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Friday, August 12, 2022

Opinion | The Supreme Court’s right-wing revolution isn’t slowing a bit

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Having already invalidated gun restrictions in liberal states and struck down Roe v. Wade, the Supreme Court on Monday took a giant step back toward the days of public-school-sponsored Christian prayer. It ruled in favor of a high school football coach who held prayers at the 50-yard line after games.

Which leaves one more major case to be decided in this term. And it could be a blockbuster, giving yet another part of the conservative coalition a long-sought victory.

The decision in that case, West Virginia v. Environmental Protection Agency, will likely come down later this week. Just as the court satisfied the long-held desires of gun advocates and antiabortion activists, this case could be a gift not just to industries hoping to spew more pollution into the air, but also to every antigovernment radical dreaming about the day the federal government sees its ability to address profound national problems cut off at the knees.

Conservatives would like us to see this eruption of right-wing policymaking from the Supreme Court as merely the orderly process of jurisprudence. Complex cases come before the justices, who then examine them in light of their deep knowledge of the Constitution and the law to arrive at a reasoned decision.

That perception would be gravely mistaken. What’s actually playing out is a highly coordinated political strategy designed and executed by three groups: Republican politicians, conservative activists and Republican-appointed judges. The result is nothing less than a revolution.

West Virginia v. EPA is nominally about an extended back-and-forth over the Clean Power Plan, a set of rules adopted during the Obama administration. But the larger issue the case addresses is how much authority an agency such as the EPA has to regulate — in this instance, how much it can regulate the greenhouse gas emissions that worsen climate change.

Here’s how complicated legislation such as the Clean Air Act or the Affordable Care Act generally works: Congress writes a law, then gives authority to executive agencies to implement all the details. The legislative text can’t lay out every last technicality and every last question that will ever come up in the future, so agency experts have to be able to decide what the law requires. As part of the Clean Air Act’s requirements to limit harmful emissions, the EPA created the Clean Power Plan to force power plants to bring down those emissions.

The CPP never actually went into effect. It was halted by the courts, then the Trump administration abandoned it, then the Biden administration declined to bring it back. But the justices still chose to take this case even though the central question is moot.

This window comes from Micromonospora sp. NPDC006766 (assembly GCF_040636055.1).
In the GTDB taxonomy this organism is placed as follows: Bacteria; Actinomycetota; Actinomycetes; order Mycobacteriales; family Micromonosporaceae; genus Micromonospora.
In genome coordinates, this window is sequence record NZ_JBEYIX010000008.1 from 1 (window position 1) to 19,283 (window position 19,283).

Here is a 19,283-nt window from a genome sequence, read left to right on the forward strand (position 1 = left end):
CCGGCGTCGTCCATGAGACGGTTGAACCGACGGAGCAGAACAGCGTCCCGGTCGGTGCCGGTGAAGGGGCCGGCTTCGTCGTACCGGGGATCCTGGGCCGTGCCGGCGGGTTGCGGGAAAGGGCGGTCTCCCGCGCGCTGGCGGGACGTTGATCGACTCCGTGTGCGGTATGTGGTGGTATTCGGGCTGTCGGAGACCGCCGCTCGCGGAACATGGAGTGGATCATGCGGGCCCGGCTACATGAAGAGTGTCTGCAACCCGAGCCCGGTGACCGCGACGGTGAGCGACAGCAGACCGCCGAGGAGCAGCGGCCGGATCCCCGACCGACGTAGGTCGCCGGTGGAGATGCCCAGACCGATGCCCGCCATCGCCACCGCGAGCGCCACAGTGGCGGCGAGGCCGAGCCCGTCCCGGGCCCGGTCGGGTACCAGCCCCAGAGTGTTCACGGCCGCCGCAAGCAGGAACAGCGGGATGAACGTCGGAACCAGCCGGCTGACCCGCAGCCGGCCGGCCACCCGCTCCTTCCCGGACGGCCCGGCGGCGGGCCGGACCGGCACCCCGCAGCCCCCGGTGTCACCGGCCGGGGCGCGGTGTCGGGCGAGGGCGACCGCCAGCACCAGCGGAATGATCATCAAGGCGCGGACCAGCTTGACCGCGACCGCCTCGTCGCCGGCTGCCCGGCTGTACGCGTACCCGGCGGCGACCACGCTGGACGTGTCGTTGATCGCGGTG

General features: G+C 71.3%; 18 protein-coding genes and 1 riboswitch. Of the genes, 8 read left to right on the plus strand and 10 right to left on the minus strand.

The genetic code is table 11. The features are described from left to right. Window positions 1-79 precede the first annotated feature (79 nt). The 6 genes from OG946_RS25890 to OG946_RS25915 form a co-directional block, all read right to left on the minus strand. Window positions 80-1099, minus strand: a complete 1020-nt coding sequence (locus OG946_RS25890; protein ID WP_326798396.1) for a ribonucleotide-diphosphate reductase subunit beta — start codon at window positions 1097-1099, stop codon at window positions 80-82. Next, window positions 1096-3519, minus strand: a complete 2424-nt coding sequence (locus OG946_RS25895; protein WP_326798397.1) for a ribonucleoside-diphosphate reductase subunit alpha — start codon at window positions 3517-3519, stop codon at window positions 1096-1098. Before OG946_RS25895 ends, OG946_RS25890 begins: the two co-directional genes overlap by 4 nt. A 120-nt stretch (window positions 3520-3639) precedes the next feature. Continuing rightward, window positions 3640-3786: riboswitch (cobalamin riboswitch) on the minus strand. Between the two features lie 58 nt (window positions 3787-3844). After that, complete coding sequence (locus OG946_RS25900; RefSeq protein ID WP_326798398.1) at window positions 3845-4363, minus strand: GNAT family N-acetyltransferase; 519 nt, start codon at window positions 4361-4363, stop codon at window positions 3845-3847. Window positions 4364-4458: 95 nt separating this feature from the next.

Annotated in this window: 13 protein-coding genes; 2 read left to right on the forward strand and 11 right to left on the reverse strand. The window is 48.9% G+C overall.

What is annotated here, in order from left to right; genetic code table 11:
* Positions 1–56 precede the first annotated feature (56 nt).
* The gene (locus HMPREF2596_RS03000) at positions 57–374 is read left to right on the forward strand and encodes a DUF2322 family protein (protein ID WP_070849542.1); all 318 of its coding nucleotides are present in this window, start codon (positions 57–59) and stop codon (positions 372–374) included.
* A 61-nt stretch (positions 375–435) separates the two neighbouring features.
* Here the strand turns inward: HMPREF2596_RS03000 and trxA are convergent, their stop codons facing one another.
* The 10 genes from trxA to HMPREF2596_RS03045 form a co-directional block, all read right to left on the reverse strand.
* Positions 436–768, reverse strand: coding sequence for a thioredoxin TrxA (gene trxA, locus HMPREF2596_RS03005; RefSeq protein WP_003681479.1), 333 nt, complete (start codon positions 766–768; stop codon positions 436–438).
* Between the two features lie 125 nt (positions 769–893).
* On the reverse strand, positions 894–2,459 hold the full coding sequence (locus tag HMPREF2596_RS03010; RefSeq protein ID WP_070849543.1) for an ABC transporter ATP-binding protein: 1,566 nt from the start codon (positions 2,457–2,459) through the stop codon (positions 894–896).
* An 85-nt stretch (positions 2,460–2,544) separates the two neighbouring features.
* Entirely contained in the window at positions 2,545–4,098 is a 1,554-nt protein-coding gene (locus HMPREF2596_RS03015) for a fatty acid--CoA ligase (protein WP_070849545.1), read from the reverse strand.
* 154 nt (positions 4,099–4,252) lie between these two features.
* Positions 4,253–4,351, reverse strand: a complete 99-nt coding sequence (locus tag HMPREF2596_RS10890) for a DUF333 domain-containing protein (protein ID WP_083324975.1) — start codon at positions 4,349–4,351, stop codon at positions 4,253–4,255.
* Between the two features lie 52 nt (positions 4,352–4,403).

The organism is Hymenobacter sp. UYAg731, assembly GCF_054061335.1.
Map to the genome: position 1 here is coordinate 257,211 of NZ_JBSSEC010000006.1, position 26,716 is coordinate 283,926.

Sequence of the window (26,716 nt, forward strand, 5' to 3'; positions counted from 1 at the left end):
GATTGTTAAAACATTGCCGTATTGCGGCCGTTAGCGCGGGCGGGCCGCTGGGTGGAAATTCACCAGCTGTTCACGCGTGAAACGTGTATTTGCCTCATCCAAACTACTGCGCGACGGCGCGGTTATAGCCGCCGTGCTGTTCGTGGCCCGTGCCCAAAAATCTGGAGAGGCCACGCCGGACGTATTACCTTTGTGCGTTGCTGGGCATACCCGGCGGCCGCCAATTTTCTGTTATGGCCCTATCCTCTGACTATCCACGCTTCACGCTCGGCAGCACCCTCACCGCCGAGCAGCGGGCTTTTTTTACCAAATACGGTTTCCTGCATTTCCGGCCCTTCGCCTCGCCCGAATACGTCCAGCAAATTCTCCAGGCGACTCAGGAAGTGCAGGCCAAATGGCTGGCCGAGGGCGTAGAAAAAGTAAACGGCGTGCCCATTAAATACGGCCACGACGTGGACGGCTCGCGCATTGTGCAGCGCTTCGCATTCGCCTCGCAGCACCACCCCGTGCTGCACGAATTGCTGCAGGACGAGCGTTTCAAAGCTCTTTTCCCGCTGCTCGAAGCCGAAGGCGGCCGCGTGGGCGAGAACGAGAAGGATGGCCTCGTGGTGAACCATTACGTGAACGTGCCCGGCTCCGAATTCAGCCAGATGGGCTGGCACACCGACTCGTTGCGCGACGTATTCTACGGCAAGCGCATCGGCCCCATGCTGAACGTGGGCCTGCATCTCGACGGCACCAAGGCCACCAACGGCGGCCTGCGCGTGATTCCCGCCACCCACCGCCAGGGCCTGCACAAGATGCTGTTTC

That’s likely because the conservatives on the court are eager to redefine the authority of the EPA and the federal government more generally. One vehicle they’re using is the “major questions doctrine,” which says it’s fine for agencies to decide minor questions about how a law should be implemented, but if there’s something really consequential, an agency can’t go where Congress hasn’t specifically and explicitly ordered it.

That might sound reasonable enough, but the trouble is that, like many recently invented doctrines beloved by the court’s conservatives, the major-questions doctrine is infinitely flexible. Where’s the line between a major question and a minor question? Wherever the conservative majority wants to draw it. In practice, the court’s conservatives can just forbid agencies from carrying out any regulatory activity they don’t like, on the grounds that it’s too “major.”

We don’t yet know how far they’ll go in this case. But it has to be understood in the context of a Congress that has been rendered almost completely incapable of passing ambitious legislation, which is just how Republicans want it.

It’s nearly impossible to imagine Congress passing something like the Clean Air Act or even the Affordable Care Act today, since the country is closely divided and Republicans have so effectively engineered minority rule that allows them to stop nearly everything they don’t like.

So now, the Supreme Court is reaching back to eviscerate the most important laws protecting the rights, health and welfare of Americans. The conservative justices already did it with the Voting Rights Act, which has lost almost all its meaning after being repeatedly hacked away by this court, and now they’re poised to do it with the Clean Air Act.

This is part of a project conservatives call the “deconstruction of the administrative state,” dismantling the government’s ability to protect citizens and solve problems. This project has advocates in all three sectors — elected officials, activists and judges (none of whom is more committed to it than Justice Neil M. Gorsuch).

Assume for a moment that West Virginia v. EPA will go at least some distance down that road, and think about how dramatically the court’s conservative majority will have moved to alter American life in just the past week. More guns brought to more public places. Abortion outlawed in much of the country. Christian prayer back in public schools. The federal government’s ability to address climate change undermined.

For decades, conservatives told each other that nothing was more important than capturing the Supreme Court. If they could do that, it wouldn’t matter if the public supported their agenda; anything would be possible.

They were right. And now their revolution is upon us.

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